2,453Grants to


Middelburg cycad (Encephalartos middelburgensis)

Mohamed bin Zayed Species project number 11253174

Mohamed bin Zayed Species Conservation (Project No. 11253174) - Middelburg cycad - Awarded $15,000 on January 03, 2012


Critically endangered (IUCN Red List, 2010) E. middelburgensis is native to South Africa and confined to the Witbank and Middelburg districts in the provinces of Gauteng and Mpumalanga (Donaldson, 2009). In situ conservation E. middelburgensis sub-populations are severely fragmented due to illegal removal of mature plants. Re-assessments done in 2009 and 2010 indicated that most females in sub-populations have become isolated from males and coning frequencies are not in sync which results in very limited or lack of natural pollination. Preliminary monitoring results also indicate complete absence of all Curculionidae which are the natural pollinators of the Encephalartos genus in all but one sub-population. Extensive surveys in 2009 yielded no seedling or sub-adult plants outside of the Nature Reserve but more intensive surveys are needed to establish if this absence of seedlings are due to illegal removal (poaching) or lack of pollination or both factors. Ex situ conservation in the Field: The current main method of ex situ conservation of E. middelburgensis is in field genebanks. The Lowveld National Botanical Garden (LNBG), Mpumalanga South Africa has been involved in cycad conservation since 1980 and as part of this project E. middelburgensis seed from one sub-population was collected to establish an open field gene bank where the plants are grown for conservation and research purposes. The Encephalartos collection is intensively managed to ensure genetic purity of all species and sub-species. Seedlings from the collections are currently sold to the public to alleviate the pressure on wild plants but the ultimate goal is to reintroduce the seedlings to the wild. Even though extensive security measures are taken to protect the collections in the LNBG, the high monetary value of these plants means that the collections are targeted by poachers. This leads to set backs in the conservation programme of up to 10 years with a constant threat that the complete collection could be lost due to poaching. Extensive knowledge in the ecology and propagation of Encephalartos generated in ex situ conservation conditions is essential for effective in situ conservation. To date open field genebanks was the only ex situ conservation method practised and although good results have been obtained this method is seriously threatened due to the impact of poaching of mature cone producing specimens. Hence conservation of E. middelburgensis requires a multidisciplinary approach integrating in situ and ex situ and particularly conservation biotechnology especially on developing techniques to store the seeds and pollens for long-term.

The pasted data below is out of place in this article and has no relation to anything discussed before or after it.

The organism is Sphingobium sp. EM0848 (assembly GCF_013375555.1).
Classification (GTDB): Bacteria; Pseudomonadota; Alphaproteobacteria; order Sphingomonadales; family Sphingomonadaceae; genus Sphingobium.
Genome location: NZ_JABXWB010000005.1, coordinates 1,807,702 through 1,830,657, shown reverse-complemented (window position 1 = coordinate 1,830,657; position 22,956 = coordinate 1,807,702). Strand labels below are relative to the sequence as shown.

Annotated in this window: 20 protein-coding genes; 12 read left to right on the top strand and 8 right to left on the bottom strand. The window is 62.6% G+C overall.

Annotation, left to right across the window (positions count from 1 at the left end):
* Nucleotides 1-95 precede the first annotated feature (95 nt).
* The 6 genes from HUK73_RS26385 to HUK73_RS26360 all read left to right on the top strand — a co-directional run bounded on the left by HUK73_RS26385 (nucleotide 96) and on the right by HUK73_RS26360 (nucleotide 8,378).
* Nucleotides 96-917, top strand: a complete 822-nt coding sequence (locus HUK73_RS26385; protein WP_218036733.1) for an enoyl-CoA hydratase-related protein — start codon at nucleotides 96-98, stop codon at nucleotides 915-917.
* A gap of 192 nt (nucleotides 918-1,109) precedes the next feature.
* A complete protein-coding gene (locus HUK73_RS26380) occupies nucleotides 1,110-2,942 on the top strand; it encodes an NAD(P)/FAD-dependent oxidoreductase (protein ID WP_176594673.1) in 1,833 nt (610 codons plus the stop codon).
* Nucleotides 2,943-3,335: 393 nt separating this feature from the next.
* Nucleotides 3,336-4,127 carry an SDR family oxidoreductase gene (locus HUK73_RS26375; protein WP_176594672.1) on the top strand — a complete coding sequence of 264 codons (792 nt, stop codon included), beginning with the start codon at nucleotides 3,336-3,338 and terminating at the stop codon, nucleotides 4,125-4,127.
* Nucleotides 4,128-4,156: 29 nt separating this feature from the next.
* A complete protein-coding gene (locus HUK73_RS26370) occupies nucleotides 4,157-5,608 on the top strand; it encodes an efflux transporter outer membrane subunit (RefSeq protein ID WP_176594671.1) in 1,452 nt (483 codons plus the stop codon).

Geographical area of the project: Gauteng, Mpumalanga, South Africa • Target species / habitats covered by the organization: Encephalartos middelburgensis/ Mpumalanga, South Africa

Project 11253174 location - South Africa, Africa